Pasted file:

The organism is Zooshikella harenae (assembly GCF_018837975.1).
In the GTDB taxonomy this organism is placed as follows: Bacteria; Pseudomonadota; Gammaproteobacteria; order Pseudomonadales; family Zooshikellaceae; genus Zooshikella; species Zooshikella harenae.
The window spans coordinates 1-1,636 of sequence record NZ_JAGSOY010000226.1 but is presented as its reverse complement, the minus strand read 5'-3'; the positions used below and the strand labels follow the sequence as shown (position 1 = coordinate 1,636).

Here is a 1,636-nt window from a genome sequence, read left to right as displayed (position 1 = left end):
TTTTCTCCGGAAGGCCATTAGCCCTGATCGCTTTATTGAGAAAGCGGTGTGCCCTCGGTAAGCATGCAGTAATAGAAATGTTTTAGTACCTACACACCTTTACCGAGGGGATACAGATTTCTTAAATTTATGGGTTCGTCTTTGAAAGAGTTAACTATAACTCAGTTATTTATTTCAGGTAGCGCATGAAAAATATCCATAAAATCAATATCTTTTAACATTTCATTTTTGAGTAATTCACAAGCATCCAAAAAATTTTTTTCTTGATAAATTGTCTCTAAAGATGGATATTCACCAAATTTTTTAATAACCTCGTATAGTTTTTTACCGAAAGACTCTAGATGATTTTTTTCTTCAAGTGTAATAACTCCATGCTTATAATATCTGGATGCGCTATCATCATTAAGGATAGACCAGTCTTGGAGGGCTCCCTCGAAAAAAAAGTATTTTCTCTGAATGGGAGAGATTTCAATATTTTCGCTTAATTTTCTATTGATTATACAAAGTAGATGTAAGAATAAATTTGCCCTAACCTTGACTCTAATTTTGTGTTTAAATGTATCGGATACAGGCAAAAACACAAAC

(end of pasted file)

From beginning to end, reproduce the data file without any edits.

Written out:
The organism is Zooshikella harenae (assembly GCF_018837975.1).
In the GTDB taxonomy this organism is placed as follows: Bacteria; Pseudomonadota; Gammaproteobacteria; order Pseudomonadales; family Zooshikellaceae; genus Zooshikella; species Zooshikella harenae.
The window spans coordinates 1-1,636 of sequence record NZ_JAGSOY010000226.1 but is presented as its reverse complement, the minus strand read 5'-3'; the positions used below and the strand labels follow the sequence as shown (position 1 = coordinate 1,636).

Here is a 1,636-nt window from a genome sequence, read left to right as displayed (position 1 = left end):
TTTTCTCCGGAAGGCCATTAGCCCTGATCGCTTTATTGAGAAAGCGGTGTGCCCTCGGTAAGCATGCAGTAATAGAAATGTTTTAGTACCTACACACCTTTACCGAGGGGATACAGATTTCTTAAATTTATGGGTTCGTCTTTGAAAGAGTTAACTATAACTCAGTTATTTATTTCAGGTAGCGCATGAAAAATATCCATAAAATCAATATCTTTTAACATTTCATTTTTGAGTAATTCACAAGCATCCAAAAAATTTTTTTCTTGATAAATTGTCTCTAAAGATGGATATTCACCAAATTTTTTAATAACCTCGTATAGTTTTTTACCGAAAGACTCTAGATGATTTTTTTCTTCAAGTGTAATAACTCCATGCTTATAATATCTGGATGCGCTATCATCATTAAGGATAGACCAGTCTTGGAGGGCTCCCTCGAAAAAAAAGTATTTTCTCTGAATGGGAGAGATTTCAATATTTTCGCTTAATTTTCTATTGATTATACAAAGTAGATGTAAGAATAAATTTGCCCTAACCTTGACTCTAATTTTGTGTTTAAATGTATCGGATACAGGCAAAAACACAAAC